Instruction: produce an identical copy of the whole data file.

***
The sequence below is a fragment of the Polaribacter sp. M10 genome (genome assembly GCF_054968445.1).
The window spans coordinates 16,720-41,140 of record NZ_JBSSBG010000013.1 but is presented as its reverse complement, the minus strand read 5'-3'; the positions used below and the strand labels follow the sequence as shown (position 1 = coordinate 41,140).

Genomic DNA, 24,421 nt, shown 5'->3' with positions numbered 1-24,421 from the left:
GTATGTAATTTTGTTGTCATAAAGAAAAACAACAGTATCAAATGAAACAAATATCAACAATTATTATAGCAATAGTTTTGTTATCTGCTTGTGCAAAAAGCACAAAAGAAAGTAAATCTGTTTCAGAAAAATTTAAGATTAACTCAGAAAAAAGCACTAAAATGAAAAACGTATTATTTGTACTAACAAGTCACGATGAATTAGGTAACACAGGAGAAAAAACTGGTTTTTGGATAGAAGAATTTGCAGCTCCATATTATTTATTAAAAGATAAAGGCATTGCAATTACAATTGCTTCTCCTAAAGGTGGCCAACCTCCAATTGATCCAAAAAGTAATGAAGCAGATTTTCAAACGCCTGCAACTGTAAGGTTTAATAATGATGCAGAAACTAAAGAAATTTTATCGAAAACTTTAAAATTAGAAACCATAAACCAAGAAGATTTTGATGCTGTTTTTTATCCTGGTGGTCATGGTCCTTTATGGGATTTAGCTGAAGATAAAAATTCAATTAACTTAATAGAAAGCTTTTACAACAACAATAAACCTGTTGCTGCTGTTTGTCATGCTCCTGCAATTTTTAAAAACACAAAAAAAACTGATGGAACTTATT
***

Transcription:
The sequence below is a fragment of the Polaribacter sp. M10 genome (genome assembly GCF_054968445.1).
The window spans coordinates 16,720-41,140 of record NZ_JBSSBG010000013.1 but is presented as its reverse complement, the minus strand read 5'-3'; the positions used below and the strand labels follow the sequence as shown (position 1 = coordinate 41,140).

Genomic DNA, 24,421 nt, shown 5'->3' with positions numbered 1-24,421 from the left:
GTATGTAATTTTGTTGTCATAAAGAAAAACAACAGTATCAAATGAAACAAATATCAACAATTATTATAGCAATAGTTTTGTTATCTGCTTGTGCAAAAAGCACAAAAGAAAGTAAATCTGTTTCAGAAAAATTTAAGATTAACTCAGAAAAAAGCACTAAAATGAAAAACGTATTATTTGTACTAACAAGTCACGATGAATTAGGTAACACAGGAGAAAAAACTGGTTTTTGGATAGAAGAATTTGCAGCTCCATATTATTTATTAAAAGATAAAGGCATTGCAATTACAATTGCTTCTCCTAAAGGTGGCCAACCTCCAATTGATCCAAAAAGTAATGAAGCAGATTTTCAAACGCCTGCAACTGTAAGGTTTAATAATGATGCAGAAACTAAAGAAATTTTATCGAAAACTTTAAAATTAGAAACCATAAACCAAGAAGATTTTGATGCTGTTTTTTATCCTGGTGGTCATGGTCCTTTATGGGATTTAGCTGAAGATAAAAATTCAATTAACTTAATAGAAAGCTTTTACAACAACAATAAACCTGTTGCTGCTGTTTGTCATGCTCCTGCAATTTTTAAAAACACAAAAAAAACTGATGGAACTTATT